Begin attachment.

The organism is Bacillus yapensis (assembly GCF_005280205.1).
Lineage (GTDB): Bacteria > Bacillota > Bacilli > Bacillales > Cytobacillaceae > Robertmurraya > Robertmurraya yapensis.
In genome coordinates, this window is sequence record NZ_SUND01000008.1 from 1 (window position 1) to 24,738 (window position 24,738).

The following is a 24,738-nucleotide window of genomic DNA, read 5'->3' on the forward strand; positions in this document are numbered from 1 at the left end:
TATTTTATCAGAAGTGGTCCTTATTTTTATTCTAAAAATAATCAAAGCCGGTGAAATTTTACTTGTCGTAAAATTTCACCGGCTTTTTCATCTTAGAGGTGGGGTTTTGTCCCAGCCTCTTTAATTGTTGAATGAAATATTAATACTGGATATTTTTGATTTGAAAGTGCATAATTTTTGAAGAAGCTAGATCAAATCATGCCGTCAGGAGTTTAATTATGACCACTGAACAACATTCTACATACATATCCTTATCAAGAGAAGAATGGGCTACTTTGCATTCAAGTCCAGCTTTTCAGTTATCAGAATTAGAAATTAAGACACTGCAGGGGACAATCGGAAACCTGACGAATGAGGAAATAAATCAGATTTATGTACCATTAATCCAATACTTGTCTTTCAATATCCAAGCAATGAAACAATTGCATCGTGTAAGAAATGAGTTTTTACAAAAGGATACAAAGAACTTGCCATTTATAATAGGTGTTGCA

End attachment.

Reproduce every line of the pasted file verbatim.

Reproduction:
The organism is Bacillus yapensis (assembly GCF_005280205.1).
Lineage (GTDB): Bacteria > Bacillota > Bacilli > Bacillales > Cytobacillaceae > Robertmurraya > Robertmurraya yapensis.
In genome coordinates, this window is sequence record NZ_SUND01000008.1 from 1 (window position 1) to 24,738 (window position 24,738).

The following is a 24,738-nucleotide window of genomic DNA, read 5'->3' on the forward strand; positions in this document are numbered from 1 at the left end:
TATTTTATCAGAAGTGGTCCTTATTTTTATTCTAAAAATAATCAAAGCCGGTGAAATTTTACTTGTCGTAAAATTTCACCGGCTTTTTCATCTTAGAGGTGGGGTTTTGTCCCAGCCTCTTTAATTGTTGAATGAAATATTAATACTGGATATTTTTGATTTGAAAGTGCATAATTTTTGAAGAAGCTAGATCAAATCATGCCGTCAGGAGTTTAATTATGACCACTGAACAACATTCTACATACATATCCTTATCAAGAGAAGAATGGGCTACTTTGCATTCAAGTCCAGCTTTTCAGTTATCAGAATTAGAAATTAAGACACTGCAGGGGACAATCGGAAACCTGACGAATGAGGAAATAAATCAGATTTATGTACCATTAATCCAATACTTGTCTTTCAATATCCAAGCAATGAAACAATTGCATCGTGTAAGAAATGAGTTTTTACAAAAGGATACAAAGAACTTGCCATTTATAATAGGTGTTGCA